I had to develop consumer for one such legacy WebService. I didn't get the WSDL for that WebService, so I had to write it myself.
A WSDL is made up of the following sections:
1. Types (simply, XML Schema of the SOAP Messages)
3. Port Types
If you ask me, writing Types is the most challenging task in such cases. If you manage to create Types properly then everything else just follows. So, I started with writing 'Types' first.
If one has an XML message, there are several tools to generate its schema - and that's what you need!! So, if you get the SOAP messages received by the WebService, then you can generate schema using such schema-generator tool, and your 'Types' section is ready!!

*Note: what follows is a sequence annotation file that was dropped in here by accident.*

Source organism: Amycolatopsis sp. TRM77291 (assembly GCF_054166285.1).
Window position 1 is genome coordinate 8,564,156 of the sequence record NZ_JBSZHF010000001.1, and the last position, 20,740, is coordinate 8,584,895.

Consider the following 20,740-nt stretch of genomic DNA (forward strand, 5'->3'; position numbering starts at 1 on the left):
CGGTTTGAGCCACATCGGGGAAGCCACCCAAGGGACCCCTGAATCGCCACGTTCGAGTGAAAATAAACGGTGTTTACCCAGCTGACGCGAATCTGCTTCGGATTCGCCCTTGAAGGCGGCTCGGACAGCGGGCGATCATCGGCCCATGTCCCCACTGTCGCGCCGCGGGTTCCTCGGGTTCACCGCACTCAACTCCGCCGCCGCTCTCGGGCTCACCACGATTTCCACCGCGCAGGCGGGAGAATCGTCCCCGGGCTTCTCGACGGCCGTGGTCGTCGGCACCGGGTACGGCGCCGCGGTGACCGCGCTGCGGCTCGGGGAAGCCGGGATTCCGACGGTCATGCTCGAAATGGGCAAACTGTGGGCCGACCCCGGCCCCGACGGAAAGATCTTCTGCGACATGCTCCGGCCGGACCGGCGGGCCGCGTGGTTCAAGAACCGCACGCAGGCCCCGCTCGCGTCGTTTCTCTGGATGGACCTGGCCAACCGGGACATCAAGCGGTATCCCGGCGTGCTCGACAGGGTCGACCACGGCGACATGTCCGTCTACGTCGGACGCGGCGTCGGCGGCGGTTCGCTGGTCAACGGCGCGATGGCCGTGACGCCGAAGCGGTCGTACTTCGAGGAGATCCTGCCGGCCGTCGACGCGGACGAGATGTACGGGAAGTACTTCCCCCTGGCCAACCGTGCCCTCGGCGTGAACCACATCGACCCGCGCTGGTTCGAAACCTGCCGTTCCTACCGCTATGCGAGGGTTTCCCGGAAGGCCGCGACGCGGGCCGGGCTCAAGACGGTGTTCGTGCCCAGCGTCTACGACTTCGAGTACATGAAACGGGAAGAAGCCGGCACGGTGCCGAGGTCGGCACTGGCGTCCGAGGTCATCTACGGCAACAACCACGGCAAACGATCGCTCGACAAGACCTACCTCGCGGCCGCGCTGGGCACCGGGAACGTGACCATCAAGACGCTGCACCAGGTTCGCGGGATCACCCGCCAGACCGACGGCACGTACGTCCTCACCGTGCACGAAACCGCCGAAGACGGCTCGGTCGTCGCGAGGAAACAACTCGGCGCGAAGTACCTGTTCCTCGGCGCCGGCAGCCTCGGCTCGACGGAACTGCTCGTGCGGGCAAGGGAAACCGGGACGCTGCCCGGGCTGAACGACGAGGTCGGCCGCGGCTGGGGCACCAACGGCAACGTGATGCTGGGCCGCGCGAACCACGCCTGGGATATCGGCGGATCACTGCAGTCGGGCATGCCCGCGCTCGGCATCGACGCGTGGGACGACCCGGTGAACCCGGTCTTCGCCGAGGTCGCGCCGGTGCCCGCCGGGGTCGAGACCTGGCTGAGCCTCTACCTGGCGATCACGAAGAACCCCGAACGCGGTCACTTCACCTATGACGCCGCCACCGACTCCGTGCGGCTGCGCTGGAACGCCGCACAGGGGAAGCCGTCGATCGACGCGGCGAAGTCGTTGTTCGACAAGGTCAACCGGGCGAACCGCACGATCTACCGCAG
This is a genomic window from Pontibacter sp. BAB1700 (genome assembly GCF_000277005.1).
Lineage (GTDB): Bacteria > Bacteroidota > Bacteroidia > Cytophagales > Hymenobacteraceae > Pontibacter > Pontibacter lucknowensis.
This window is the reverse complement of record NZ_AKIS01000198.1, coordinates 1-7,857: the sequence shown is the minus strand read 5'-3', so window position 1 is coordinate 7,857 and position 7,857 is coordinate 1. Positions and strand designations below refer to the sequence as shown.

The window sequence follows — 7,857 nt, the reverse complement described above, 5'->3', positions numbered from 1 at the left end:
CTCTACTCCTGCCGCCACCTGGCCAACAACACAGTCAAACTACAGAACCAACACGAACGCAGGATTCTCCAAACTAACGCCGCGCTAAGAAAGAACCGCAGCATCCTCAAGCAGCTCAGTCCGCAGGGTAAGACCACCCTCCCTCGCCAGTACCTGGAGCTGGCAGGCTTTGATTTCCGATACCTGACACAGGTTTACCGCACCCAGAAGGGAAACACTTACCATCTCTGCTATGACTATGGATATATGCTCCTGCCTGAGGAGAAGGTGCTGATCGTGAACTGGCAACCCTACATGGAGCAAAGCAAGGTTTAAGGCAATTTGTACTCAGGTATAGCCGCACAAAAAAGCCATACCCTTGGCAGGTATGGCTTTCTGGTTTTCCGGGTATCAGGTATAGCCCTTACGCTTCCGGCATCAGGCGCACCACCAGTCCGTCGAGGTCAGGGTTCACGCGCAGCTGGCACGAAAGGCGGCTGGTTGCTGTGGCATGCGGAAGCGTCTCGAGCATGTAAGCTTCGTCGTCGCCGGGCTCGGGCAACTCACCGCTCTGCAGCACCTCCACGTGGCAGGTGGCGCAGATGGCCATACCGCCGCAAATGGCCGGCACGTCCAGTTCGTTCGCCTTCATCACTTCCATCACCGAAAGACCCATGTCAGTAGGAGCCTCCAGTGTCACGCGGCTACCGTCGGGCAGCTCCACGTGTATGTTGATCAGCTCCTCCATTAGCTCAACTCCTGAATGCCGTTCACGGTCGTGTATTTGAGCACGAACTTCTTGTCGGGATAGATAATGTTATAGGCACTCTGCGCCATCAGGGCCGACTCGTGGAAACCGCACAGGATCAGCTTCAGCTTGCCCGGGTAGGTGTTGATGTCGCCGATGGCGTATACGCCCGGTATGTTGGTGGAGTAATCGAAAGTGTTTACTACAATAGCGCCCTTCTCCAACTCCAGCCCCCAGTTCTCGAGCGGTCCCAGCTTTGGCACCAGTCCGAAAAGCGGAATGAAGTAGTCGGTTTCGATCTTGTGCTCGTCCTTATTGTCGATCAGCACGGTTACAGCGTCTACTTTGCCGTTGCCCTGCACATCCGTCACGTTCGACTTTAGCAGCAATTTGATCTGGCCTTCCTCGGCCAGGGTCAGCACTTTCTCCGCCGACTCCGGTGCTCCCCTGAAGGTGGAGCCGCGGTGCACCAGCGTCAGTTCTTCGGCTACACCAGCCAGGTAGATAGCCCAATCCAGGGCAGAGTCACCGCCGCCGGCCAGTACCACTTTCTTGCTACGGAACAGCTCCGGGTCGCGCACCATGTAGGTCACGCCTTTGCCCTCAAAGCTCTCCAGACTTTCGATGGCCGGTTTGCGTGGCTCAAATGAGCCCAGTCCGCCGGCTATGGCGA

I used Axis utility TCPMON for monitoring SOAP messages received by the legacy WebService. After collecting SOAP messages for all the operations, now I needed to generate Schema from it. I used the following Schema Generator tools for that.
HitSoftware xml utilities
WebDeveloper Toolbar for Mozilla Firefox
Finally, I completed the 'Types' section of WSDL. As I already mentioned, writing the other sections is not so difficult. Carefully reading an existing WSDL or WSDL Specification can be helpful while doing so.
Another very important thing you need to take care of while writing WSDL is
<?xml version="1.0" encoding="UTF-8"?>
<soapenv:Envelope xmlns:soapenv="http://schemas.xmlsoap.org/soap/envelope/" xmlns:xsd="http://www.w3.org/2001/XMLSchema" xmlns:xsi="http://www.w3.org/2001/XMLSchema-instance">
<message>Service is alive</message>
I think this should be enough to start with. All the best!!